Ex-Tory MP not standing due to 'party bullying'

A former Tory MP has said she is not seeking re-election after facing "persistent bullying" from local Conservative Federation officers.

Jo Gideon, who was MP for Stoke-on-Trent Central from 2019-2024, said she had been subject to bullying since 2019, which took a toll on her health.

She also claimed MPs faced deselection, intimidation, and a dismissive attitude when raising serious complaints related to discrimination.

A Conservative Party spokesman said: "We thank Jo Gideon for the fantastic work she did as the MP for Stoke Central and wish her well for the future.

"Throughout the four years Jo has been an MP she has brought in millions in investment and been a proud champion of her constituents in Westminster."

'Unethical practices'

In a statement published on Friday, Ms Gideon said she chose to stand down with dignity rather than face "an unjust and well rumoured deselection process".

The former MP said: "When I announced last year that I was not seeking re-election in Stoke Central, journalists speculated that I had been promised a safe seat elsewhere and was on a chicken run.

"Nothing could have been further from the truth."

Ms Gideon said she did not initially publicly expose the issue out of loyalty to the party and a belief that it would be addressed internally, but she claimed no meaningful action had been taken.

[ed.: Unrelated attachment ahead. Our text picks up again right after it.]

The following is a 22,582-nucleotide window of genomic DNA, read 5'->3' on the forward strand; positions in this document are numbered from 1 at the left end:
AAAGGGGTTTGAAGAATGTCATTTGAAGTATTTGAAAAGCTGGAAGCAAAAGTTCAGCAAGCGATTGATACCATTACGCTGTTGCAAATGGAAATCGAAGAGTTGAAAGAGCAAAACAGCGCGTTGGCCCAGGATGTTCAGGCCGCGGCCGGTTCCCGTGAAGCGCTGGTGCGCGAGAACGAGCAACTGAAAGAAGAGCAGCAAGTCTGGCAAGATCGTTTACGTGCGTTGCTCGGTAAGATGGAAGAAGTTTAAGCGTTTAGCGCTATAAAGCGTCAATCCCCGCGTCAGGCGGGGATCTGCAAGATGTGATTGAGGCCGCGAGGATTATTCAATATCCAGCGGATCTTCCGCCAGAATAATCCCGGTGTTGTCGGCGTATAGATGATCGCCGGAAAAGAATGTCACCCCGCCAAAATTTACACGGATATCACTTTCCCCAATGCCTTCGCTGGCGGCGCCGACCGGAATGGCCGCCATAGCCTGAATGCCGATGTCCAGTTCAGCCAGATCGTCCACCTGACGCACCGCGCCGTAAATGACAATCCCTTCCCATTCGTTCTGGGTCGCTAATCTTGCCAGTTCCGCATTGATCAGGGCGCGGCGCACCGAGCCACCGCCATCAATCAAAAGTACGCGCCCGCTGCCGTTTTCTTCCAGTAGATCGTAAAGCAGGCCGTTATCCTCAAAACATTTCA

Ms Gideon said: "Today, I feel compelled to set the record straight and expose the unethical practices that have become pervasive within the party.

"The backbone of any political party is its activists, local association members, and councillors.

"I have been deeply dismayed by the way the Conservative Party has mistreated and disregarded these dedicated individuals.

'Toxic culture'

The former MP said: "These actions stand in stark contrast to the principles of equality and fairness we championed when we were the party in government that passed the Equality Act."

Ms Gideon said it had become "glaringly apparent" that rules were applied and disapplied "at a whim to benefit a chosen few".

"Sadly, my political journey has been overshadowed by a persistent lack of support and a toxic culture from the party, both at Westminster and locally," she said.

She went on to add: "By populating our more winnable seats with ever more political careerist candidates who have little experience outside the Westminster bubble, with fewer women, less diversity in age, social background and professional experience, we are creating a democratic deficit which will dictate the quality of our politics for years to come."

In response to this, a Conservative Party spokesman said: "We have a wide range of candidates standing at this election from a variety of backgrounds and walks of life."

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